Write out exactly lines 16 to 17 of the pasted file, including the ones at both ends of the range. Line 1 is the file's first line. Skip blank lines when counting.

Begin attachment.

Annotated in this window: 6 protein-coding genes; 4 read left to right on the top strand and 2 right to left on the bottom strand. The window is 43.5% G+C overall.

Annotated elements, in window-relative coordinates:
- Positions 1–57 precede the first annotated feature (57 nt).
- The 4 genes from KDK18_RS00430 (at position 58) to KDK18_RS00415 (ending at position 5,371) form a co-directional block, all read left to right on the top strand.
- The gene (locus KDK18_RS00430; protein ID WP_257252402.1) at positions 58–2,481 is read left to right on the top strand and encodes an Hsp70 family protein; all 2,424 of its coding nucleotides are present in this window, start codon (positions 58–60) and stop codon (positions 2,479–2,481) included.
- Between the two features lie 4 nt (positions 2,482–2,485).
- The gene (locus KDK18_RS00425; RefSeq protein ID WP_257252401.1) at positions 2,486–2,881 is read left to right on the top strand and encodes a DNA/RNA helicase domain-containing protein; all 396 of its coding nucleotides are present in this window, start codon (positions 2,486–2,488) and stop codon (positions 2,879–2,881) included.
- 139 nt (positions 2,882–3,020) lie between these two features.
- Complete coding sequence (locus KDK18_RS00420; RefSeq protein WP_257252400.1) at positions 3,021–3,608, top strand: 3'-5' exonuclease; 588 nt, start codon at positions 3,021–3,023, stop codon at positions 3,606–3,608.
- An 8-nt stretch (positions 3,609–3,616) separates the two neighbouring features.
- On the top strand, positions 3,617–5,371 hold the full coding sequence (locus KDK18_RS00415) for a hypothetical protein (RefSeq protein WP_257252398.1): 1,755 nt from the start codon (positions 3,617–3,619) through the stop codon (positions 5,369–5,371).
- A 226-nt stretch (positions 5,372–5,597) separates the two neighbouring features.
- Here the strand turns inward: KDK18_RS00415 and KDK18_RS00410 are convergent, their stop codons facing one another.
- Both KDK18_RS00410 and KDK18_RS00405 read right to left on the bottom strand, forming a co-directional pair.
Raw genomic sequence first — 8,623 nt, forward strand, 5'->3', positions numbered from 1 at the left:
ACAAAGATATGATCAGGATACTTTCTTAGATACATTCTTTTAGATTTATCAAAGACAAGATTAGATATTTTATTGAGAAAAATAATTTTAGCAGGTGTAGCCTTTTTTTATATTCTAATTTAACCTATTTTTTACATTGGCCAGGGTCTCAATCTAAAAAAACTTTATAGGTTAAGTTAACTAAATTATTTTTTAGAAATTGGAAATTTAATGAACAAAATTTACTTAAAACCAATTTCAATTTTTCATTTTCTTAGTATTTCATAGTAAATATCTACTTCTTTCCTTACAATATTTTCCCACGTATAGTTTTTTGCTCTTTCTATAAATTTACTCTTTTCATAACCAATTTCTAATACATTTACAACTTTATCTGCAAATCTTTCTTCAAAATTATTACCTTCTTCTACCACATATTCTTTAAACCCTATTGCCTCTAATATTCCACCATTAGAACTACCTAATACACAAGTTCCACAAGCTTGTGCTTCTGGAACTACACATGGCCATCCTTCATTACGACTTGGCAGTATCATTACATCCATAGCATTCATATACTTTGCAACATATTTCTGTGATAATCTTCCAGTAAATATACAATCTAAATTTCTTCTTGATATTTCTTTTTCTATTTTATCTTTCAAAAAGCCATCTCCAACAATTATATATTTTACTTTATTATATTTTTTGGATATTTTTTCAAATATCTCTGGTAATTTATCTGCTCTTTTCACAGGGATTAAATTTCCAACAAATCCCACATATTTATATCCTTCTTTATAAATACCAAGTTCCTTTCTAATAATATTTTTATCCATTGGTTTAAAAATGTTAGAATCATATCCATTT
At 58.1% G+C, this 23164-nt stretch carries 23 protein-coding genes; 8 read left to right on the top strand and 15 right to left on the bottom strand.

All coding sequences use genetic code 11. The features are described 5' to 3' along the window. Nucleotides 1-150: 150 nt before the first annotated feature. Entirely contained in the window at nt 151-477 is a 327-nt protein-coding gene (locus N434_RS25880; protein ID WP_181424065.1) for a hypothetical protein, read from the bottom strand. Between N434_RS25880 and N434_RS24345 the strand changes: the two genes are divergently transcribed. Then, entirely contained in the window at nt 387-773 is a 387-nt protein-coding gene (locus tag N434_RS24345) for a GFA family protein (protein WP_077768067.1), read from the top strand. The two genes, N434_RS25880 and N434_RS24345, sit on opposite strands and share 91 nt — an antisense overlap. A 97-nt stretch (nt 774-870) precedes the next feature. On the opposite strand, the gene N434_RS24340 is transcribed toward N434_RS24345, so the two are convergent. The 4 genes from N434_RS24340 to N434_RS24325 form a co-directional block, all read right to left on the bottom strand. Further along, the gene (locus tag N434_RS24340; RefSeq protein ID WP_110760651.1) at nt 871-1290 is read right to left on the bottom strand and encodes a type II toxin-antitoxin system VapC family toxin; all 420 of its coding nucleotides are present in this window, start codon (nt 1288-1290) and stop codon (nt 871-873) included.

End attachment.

ACAAAGATATGATCAGGATACTTTCTTAGATACATTCTTTTAGATTTATCAAAGACAAGATTAGATATTTTATTGAGAAAAATAATTTTAGCAGGTGTAGCCTTTTTTTATATTCTAATTTAACCTATTTTTTACATTGGCCAGGGTCTCAATCTAAAAAAACTTTATAGGTTAAGTTAACTAAATTATTTTTTAGAAATTGGAAATTTAATGAACAAAATTTACTTAAAACCAATTTCAATTTTTCATTTTCTTAGTATTTCATAGTAAATATCTACTTCTTTCCTTACAATATTTTCCCACGTATAGTTTTTTGCTCTTTCTATAAATTTACTCTTTTCATAACCAATTTCTAATACATTTACAACTTTATCTGCAAATCTTTCTTCAAAATTATTACCTTCTTCTACCACATATTCTTTAAACCCTATTGCCTCTAATATTCCACCATTAGAACTACCTAATACACAAGTTCCACAAGCTTGTGCTTCTGGAACTACACATGGCCATCCTTCATTACGACTTGGCAGTATCATTACATCCATAGCATTCATATACTTTGCAACATATTTCTGTGATAATCTTCCAGTAAATATACAATCTAAATTTCTTCTTGATATTTCTTTTTCTATTTTATCTTTCAAAAAGCCATCTCCAACAATTATATATTTTACTTTATTATATTTTTTGGATATTTTTTCAAATATCTCTGGTAATTTATCTGCTCTTTTCACAGGGATTAAATTTCCAACAAATCCCACATATTTATATCCTTCTTTATAAATACCAAGTTCCTTTCTAATAATATTTTTATCCATTGGTTTAAAAATGTTAGAATCATATCCATTT
At 58.1% G+C, this 23164-nt stretch carries 23 protein-coding genes; 8 read left to right on the top strand and 15 right to left on the bottom strand.